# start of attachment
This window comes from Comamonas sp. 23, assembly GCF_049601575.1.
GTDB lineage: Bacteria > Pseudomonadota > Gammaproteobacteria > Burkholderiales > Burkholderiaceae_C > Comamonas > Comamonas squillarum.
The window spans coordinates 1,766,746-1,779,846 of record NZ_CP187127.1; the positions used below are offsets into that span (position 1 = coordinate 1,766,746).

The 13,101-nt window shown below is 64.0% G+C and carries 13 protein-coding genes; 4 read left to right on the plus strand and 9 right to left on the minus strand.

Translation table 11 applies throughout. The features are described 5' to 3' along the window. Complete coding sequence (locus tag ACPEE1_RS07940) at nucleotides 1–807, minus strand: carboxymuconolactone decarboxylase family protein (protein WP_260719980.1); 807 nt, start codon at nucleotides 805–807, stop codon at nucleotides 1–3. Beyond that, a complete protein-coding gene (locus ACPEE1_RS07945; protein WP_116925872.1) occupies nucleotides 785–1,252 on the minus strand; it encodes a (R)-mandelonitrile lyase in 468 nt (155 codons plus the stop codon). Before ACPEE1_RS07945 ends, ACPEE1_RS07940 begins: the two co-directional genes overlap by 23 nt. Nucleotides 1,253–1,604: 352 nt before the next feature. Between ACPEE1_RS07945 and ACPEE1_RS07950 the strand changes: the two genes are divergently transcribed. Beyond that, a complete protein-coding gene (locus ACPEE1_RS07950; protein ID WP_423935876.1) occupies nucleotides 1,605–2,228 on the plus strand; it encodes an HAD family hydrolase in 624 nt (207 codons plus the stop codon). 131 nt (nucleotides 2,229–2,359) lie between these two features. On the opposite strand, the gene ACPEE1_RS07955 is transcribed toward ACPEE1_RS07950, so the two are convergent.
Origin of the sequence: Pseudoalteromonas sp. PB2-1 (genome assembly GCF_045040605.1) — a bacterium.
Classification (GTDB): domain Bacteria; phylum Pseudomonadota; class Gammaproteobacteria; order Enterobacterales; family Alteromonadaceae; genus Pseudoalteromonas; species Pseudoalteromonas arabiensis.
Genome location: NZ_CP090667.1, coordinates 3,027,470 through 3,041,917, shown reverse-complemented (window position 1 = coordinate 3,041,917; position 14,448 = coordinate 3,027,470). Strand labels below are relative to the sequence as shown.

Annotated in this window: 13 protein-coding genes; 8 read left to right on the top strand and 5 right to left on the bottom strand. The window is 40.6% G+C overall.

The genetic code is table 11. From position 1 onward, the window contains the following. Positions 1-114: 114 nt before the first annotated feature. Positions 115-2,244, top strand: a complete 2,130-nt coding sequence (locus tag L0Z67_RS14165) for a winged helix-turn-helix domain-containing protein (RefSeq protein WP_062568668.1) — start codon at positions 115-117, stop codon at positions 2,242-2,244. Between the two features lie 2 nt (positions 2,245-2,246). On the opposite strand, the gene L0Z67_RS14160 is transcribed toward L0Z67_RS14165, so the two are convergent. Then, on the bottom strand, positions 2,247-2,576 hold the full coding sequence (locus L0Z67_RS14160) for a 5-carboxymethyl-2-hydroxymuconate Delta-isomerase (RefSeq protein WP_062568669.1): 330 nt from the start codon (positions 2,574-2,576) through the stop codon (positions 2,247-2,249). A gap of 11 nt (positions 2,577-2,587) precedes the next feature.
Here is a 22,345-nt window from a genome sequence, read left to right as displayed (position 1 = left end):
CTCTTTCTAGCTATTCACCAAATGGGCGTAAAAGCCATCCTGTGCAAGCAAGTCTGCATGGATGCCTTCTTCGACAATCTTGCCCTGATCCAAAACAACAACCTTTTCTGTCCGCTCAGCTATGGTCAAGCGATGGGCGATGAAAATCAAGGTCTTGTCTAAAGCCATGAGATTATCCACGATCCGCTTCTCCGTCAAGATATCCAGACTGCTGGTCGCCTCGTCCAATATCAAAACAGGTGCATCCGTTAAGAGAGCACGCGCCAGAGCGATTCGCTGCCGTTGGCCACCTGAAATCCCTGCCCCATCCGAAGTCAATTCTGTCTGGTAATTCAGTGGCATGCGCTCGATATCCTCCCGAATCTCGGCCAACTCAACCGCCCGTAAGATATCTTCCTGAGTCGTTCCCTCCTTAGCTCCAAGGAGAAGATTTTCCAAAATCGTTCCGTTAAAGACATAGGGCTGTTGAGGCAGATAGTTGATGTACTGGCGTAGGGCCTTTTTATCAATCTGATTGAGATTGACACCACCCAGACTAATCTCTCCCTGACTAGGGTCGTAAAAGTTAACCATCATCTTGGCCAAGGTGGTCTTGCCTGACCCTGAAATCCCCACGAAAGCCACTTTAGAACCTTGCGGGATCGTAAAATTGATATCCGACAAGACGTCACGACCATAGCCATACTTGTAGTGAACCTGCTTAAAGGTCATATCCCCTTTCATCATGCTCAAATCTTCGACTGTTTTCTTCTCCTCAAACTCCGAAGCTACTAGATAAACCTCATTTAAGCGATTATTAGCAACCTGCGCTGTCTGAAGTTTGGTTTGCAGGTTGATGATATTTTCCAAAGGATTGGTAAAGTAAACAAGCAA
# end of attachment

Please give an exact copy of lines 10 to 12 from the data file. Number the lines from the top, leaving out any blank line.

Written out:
The genetic code is table 11. From position 1 onward, the window contains the following. Positions 1-114: 114 nt before the first annotated feature. Positions 115-2,244, top strand: a complete 2,130-nt coding sequence (locus tag L0Z67_RS14165) for a winged helix-turn-helix domain-containing protein (RefSeq protein WP_062568668.1) — start codon at positions 115-117, stop codon at positions 2,242-2,244. Between the two features lie 2 nt (positions 2,245-2,246). On the opposite strand, the gene L0Z67_RS14160 is transcribed toward L0Z67_RS14165, so the two are convergent. Then, on the bottom strand, positions 2,247-2,576 hold the full coding sequence (locus L0Z67_RS14160) for a 5-carboxymethyl-2-hydroxymuconate Delta-isomerase (RefSeq protein WP_062568669.1): 330 nt from the start codon (positions 2,574-2,576) through the stop codon (positions 2,247-2,249). A gap of 11 nt (positions 2,577-2,587) precedes the next feature.
Here is a 22,345-nt window from a genome sequence, read left to right as displayed (position 1 = left end):
CTCTTTCTAGCTATTCACCAAATGGGCGTAAAAGCCATCCTGTGCAAGCAAGTCTGCATGGATGCCTTCTTCGACAATCTTGCCCTGATCCAAAACAACAACCTTTTCTGTCCGCTCAGCTATGGTCAAGCGATGGGCGATGAAAATCAAGGTCTTGTCTAAAGCCATGAGATTATCCACGATCCGCTTCTCCGTCAAGATATCCAGACTGCTGGTCGCCTCGTCCAATATCAAAACAGGTGCATCCGTTAAGAGAGCACGCGCCAGAGCGATTCGCTGCCGTTGGCCACCTGAAATCCCTGCCCCATCCGAAGTCAATTCTGTCTGGTAATTCAGTGGCATGCGCTCGATATCCTCCCGAATCTCGGCCAACTCAACCGCCCGTAAGATATCTTCCTGAGTCGTTCCCTCCTTAGCTCCAAGGAGAAGATTTTCCAAAATCGTTCCGTTAAAGACATAGGGCTGTTGAGGCAGATAGTTGATGTACTGGCGTAGGGCCTTTTTATCAATCTGATTGAGATTGACACCACCCAGACTAATCTCTCCCTGACTAGGGTCGTAAAAGTTAACCATCATCTTGGCCAAGGTGGTCTTGCCTGACCCTGAAATCCCCACGAAAGCCACTTTAGAACCTTGCGGGATCGTAAAATTGATATCCGACAAGACGTCACGACCATAGCCATACTTGTAGTGAACCTGCTTAAAGGTCATATCCCCTTTCATCATGCTCAAATCTTCGACTGTTTTCTTCTCCTCAAACTCCGAAGCTACTAGATAAACCTCATTTAAGCGATTATTAGCAACCTGCGCTGTCTGAAGTTTGGTTTGCAGGTTGATGATATTTTCCAAAGGATTGGTAAAGTAAACAAGCAA